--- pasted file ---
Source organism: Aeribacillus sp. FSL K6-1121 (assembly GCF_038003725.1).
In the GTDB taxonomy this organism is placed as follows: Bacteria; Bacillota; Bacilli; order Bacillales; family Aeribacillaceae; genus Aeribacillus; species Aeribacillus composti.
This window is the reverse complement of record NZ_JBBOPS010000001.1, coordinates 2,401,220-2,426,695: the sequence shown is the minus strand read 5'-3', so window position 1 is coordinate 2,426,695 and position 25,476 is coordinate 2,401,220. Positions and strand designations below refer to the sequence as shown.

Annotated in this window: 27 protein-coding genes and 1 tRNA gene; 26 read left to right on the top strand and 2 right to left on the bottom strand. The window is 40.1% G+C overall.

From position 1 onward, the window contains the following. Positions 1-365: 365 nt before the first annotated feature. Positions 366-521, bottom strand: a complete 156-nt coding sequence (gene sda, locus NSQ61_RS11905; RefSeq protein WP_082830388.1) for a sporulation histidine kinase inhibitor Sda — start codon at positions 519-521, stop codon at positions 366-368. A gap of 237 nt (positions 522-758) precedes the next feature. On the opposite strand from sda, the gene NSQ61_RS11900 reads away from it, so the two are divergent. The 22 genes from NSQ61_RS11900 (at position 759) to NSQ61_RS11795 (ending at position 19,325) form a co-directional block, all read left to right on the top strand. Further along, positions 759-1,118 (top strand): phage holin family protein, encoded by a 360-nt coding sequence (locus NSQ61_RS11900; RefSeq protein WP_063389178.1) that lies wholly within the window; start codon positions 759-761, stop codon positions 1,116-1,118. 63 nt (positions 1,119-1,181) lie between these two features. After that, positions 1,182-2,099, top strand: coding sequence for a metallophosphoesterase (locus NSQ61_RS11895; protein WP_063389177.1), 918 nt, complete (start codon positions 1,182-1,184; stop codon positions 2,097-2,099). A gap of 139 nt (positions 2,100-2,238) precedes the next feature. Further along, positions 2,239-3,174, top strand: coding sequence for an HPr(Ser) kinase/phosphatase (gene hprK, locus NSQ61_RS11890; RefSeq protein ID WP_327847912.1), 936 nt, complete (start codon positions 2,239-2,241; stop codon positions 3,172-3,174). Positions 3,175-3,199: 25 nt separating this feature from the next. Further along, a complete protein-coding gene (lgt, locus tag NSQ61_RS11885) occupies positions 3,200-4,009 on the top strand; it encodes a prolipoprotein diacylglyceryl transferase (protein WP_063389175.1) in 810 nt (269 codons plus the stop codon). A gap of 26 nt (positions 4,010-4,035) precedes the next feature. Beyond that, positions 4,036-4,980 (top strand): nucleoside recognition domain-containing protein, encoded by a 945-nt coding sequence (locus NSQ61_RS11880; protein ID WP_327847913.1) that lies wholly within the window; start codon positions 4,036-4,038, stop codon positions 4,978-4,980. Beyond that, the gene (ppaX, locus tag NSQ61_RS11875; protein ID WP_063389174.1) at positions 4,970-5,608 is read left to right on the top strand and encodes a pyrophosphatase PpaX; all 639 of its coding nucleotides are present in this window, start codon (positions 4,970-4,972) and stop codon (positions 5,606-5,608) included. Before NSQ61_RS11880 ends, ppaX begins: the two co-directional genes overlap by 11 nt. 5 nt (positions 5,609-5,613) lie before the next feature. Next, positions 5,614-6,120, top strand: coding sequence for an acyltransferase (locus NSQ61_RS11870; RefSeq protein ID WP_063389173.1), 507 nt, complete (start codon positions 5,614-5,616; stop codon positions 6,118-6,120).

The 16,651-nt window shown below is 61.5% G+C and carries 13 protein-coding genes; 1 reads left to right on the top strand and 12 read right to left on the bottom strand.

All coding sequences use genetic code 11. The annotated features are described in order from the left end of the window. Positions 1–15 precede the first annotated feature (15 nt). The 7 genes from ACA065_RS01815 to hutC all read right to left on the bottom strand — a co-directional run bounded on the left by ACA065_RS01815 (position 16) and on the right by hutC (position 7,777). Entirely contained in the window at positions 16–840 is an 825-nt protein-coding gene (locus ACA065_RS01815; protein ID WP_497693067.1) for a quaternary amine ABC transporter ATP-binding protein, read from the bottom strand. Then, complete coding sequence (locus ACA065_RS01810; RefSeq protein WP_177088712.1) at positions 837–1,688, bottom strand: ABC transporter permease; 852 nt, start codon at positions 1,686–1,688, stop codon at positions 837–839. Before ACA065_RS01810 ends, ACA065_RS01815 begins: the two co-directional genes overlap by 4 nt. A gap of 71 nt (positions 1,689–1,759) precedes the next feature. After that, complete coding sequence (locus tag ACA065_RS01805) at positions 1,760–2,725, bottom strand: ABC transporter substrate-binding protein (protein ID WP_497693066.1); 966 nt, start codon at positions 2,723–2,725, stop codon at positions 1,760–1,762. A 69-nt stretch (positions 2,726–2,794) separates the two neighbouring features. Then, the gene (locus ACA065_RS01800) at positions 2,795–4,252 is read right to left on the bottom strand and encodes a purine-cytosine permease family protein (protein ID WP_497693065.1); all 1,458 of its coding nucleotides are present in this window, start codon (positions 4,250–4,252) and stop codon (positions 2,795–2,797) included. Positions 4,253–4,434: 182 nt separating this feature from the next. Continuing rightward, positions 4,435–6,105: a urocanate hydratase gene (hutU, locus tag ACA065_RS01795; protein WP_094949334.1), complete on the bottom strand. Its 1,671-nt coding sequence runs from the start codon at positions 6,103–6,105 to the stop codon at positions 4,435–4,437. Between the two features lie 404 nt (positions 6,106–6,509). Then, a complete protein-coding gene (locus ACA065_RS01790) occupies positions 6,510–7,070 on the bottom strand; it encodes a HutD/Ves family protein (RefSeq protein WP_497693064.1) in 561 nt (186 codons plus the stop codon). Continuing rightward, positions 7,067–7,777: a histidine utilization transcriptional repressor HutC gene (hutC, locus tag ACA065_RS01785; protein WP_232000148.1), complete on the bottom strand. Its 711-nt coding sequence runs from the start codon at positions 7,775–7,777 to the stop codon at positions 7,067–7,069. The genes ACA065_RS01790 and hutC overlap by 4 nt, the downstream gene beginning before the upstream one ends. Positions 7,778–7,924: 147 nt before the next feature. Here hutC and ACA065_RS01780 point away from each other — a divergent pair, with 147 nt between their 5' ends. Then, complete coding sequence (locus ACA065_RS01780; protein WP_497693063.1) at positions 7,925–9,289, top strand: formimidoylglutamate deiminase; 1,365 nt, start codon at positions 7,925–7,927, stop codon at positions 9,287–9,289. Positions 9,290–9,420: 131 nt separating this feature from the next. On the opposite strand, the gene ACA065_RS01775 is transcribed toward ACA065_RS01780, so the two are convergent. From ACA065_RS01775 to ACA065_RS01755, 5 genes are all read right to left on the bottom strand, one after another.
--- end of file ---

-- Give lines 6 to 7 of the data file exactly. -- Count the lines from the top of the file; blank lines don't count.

The 16,651-nt window shown below is 61.5% G+C and carries 13 protein-coding genes; 1 reads left to right on the top strand and 12 read right to left on the bottom strand.

All coding sequences use genetic code 11. The annotated features are described in order from the left end of the window. Positions 1–15 precede the first annotated feature (15 nt). The 7 genes from ACA065_RS01815 to hutC all read right to left on the bottom strand — a co-directional run bounded on the left by ACA065_RS01815 (position 16) and on the right by hutC (position 7,777). Entirely contained in the window at positions 16–840 is an 825-nt protein-coding gene (locus ACA065_RS01815; protein ID WP_497693067.1) for a quaternary amine ABC transporter ATP-binding protein, read from the bottom strand. Then, complete coding sequence (locus ACA065_RS01810; RefSeq protein WP_177088712.1) at positions 837–1,688, bottom strand: ABC transporter permease; 852 nt, start codon at positions 1,686–1,688, stop codon at positions 837–839. Before ACA065_RS01810 ends, ACA065_RS01815 begins: the two co-directional genes overlap by 4 nt. A gap of 71 nt (positions 1,689–1,759) precedes the next feature. After that, complete coding sequence (locus tag ACA065_RS01805) at positions 1,760–2,725, bottom strand: ABC transporter substrate-binding protein (protein ID WP_497693066.1); 966 nt, start codon at positions 2,723–2,725, stop codon at positions 1,760–1,762. A 69-nt stretch (positions 2,726–2,794) separates the two neighbouring features. Then, the gene (locus ACA065_RS01800) at positions 2,795–4,252 is read right to left on the bottom strand and encodes a purine-cytosine permease family protein (protein ID WP_497693065.1); all 1,458 of its coding nucleotides are present in this window, start codon (positions 4,250–4,252) and stop codon (positions 2,795–2,797) included. Positions 4,253–4,434: 182 nt separating this feature from the next. Continuing rightward, positions 4,435–6,105: a urocanate hydratase gene (hutU, locus tag ACA065_RS01795; protein WP_094949334.1), complete on the bottom strand. Its 1,671-nt coding sequence runs from the start codon at positions 6,103–6,105 to the stop codon at positions 4,435–4,437. Between the two features lie 404 nt (positions 6,106–6,509). Then, a complete protein-coding gene (locus ACA065_RS01790) occupies positions 6,510–7,070 on the bottom strand; it encodes a HutD/Ves family protein (RefSeq protein WP_497693064.1) in 561 nt (186 codons plus the stop codon). Continuing rightward, positions 7,067–7,777: a histidine utilization transcriptional repressor HutC gene (hutC, locus tag ACA065_RS01785; protein WP_232000148.1), complete on the bottom strand. Its 711-nt coding sequence runs from the start codon at positions 7,775–7,777 to the stop codon at positions 7,067–7,069. The genes ACA065_RS01790 and hutC overlap by 4 nt, the downstream gene beginning before the upstream one ends. Positions 7,778–7,924: 147 nt before the next feature. Here hutC and ACA065_RS01780 point away from each other — a divergent pair, with 147 nt between their 5' ends. Then, complete coding sequence (locus ACA065_RS01780; protein WP_497693063.1) at positions 7,925–9,289, top strand: formimidoylglutamate deiminase; 1,365 nt, start codon at positions 7,925–7,927, stop codon at positions 9,287–9,289. Positions 9,290–9,420: 131 nt separating this feature from the next. On the opposite strand, the gene ACA065_RS01775 is transcribed toward ACA065_RS01780, so the two are convergent. From ACA065_RS01775 to ACA065_RS01755, 5 genes are all read right to left on the bottom strand, one after another.